Monday, December 10, 2018

Today in Weird Money News

Either people are getting more outrageous or I am getting old and cranky but I can't believe the way people act these days in regards to money (or maybe this sort of stuff happened years ago but it was only known within a small group of local people as there was really no way to "go viral" when there was no social media...but anyway...)

Sunday, December 9, 2018

Alternate Living Arrangements

I came across this post over at Lorraine's blog about wanting to move...somewhere, anywhere.  I totally know the feeling.  When we left Seattle I was super happy about leaving--the relentless grey skies and rain for six months out of the year were finally getting to me.  Fast forward to now and we live in Las Vegas with relentless sunshine (which is awesome).  But we also live in a city that grew by 50,000 in ONE YEAR and it is getting way too crowded here and, like Lorraine, living in the middle of nowhere on acres of land with our house right in the middle is looking better and better!

As all of hubby's siblings are retiring and the kids are transitioning too (one wants to live closer to her first grandchild--hubby's great grand child, one retired from the military and decided to put down roots in a small town, another moved across country but only kind of likes their new town, and another lives in a state with wickedly high taxes) and the questions of where (and how) to live has been a hot topic around here.  To date we have considered:

  • Van living.  Being a van-dweller is popular since it is so cheap (all you need is a van) and portable (you can drive a van anywhere) but I just can't see the both of us squished into a van and having to find public restrooms/showers to use every single day.
  • RV living.  Another popular way to cut down the price of housing and be very portable at the same time.  We had an RV before and while it was fun, it seems like things were always breaking--even with a brand new RV--and there were always expensive repairs to make.  Also the value of an RV drops like a rock and I kind of like the opportunity to build equity in a house.
  • Living in senior housing like a condo or a house in a senior community.  We lived in our cousin's condo when we first moved to Las Vegas and I really hated it (I'd never lived in an apartment or condo before so it was a new experience).  We could hear people walking--more like stomping--above us and the neighbors smoked which seemed to come into our place...ick.  Many of our friends own homes in a senior retirement community (Sun City Anthem) and while it looks nice, it also looks like God's waiting room--kind of like a cruise (organized activities, golf, clubs for every topic under the sun) that never ends.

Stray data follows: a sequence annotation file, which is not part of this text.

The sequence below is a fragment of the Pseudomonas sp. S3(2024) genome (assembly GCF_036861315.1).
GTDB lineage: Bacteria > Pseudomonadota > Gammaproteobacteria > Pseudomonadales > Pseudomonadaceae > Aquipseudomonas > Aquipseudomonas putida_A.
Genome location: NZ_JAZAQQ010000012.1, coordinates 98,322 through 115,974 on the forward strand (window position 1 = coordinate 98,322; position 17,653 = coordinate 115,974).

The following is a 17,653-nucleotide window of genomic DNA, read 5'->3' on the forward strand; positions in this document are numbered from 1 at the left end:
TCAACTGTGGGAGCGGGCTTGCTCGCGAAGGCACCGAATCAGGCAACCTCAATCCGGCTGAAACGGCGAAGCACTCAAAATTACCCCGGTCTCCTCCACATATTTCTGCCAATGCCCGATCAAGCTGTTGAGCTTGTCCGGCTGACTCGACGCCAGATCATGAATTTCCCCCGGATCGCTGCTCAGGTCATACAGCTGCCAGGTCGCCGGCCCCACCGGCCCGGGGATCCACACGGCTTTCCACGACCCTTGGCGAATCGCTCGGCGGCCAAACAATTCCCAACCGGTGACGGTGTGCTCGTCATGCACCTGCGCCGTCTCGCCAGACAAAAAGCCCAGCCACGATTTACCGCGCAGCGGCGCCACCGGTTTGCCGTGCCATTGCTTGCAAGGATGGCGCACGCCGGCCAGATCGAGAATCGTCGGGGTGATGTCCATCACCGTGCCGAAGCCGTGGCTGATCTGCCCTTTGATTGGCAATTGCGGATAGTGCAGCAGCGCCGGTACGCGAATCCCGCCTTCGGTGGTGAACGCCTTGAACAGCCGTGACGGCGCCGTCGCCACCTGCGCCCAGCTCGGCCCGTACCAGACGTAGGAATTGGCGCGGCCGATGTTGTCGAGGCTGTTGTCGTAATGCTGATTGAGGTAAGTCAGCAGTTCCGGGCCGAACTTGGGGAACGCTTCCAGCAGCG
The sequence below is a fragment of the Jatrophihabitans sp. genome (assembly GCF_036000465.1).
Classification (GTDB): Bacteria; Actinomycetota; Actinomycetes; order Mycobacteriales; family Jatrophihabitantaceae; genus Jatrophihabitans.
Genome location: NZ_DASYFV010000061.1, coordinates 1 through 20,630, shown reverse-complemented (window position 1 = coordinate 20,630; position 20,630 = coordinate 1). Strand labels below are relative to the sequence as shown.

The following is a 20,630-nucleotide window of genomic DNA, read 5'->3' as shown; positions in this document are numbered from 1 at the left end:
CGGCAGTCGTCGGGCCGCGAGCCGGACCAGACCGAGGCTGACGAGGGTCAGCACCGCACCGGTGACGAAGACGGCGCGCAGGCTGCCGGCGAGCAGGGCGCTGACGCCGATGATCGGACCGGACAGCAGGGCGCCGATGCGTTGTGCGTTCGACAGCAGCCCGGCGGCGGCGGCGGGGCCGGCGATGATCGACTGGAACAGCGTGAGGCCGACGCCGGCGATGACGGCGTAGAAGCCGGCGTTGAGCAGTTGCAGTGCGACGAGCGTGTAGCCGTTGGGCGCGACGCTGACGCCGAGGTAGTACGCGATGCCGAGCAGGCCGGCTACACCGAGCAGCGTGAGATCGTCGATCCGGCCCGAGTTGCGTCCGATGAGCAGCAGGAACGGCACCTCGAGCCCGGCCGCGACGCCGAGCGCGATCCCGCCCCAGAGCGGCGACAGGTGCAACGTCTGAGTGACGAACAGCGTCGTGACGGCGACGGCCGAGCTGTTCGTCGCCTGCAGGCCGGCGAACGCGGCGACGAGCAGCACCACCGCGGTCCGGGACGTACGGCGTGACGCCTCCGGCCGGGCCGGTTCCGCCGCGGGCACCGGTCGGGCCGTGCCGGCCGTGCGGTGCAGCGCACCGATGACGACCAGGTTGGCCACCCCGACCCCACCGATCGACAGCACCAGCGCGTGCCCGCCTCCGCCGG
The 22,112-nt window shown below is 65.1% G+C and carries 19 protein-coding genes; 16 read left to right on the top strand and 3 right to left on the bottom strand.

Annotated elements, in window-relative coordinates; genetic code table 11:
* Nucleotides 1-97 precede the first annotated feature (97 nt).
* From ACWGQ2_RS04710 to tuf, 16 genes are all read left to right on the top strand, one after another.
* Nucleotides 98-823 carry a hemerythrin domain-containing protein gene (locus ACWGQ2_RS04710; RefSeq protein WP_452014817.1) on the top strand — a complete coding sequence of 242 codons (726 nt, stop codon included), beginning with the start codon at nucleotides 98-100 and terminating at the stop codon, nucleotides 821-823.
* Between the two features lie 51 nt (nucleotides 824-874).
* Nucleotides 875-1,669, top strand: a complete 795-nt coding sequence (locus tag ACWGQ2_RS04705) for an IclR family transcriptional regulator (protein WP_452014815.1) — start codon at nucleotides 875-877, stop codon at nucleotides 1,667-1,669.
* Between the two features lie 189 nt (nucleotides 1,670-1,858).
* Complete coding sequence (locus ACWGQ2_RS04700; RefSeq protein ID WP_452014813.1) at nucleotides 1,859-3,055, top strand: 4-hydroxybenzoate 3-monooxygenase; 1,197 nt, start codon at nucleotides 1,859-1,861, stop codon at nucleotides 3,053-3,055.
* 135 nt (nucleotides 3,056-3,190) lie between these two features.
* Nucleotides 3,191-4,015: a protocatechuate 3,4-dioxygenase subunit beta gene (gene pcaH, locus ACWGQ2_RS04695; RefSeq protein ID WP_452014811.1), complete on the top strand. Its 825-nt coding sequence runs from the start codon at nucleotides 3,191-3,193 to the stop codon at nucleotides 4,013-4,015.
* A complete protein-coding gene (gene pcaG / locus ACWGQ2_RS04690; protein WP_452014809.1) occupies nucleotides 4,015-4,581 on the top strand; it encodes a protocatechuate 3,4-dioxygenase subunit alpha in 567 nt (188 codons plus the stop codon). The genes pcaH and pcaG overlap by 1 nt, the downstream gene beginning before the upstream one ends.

• Buy another house somewhere else.  This would be the most likely option although we can't agree where to move to.  I would like a house on acreage in the middle of nowhere and hubby loves all of the amenities of a city....so it's a stalemate at the present time.  Owning a house is good for building equity but I'm getting tired of things breaking (so far we have replaced the hot water tank, the microwave, the refrigerator, the washer and dryer...it will be a continual expense to do this every ten years on a fixed income!).
  • Shared housing.  I always was a fan of the Golden Girls (although the horror of having roommates during college is still in the back of my mind!) so the idea of buying a larger house and having roommates is another idea we have discussed.  Of course we would be very picky about who the roommates would be (one of the daughters would be a perfect roommate, one of the sons would not be, one of hubby's sisters and her husband would be great roommates, another sister would be a definite no).  This would allow us to have a bigger, nicer house but with others to help pay the mortgage and utilities as well as lend a helping hand with bigger projects like yard work.  Obviously the finances and divvying up of chores could get complicated.  Another thought was to have one or more of the kids move in (and pay a small rent and part of the utilities) so they can take care of us when we get old and then they can just keep the house after we die (since it is in our wills to go to them anyway), but we also like our privacy.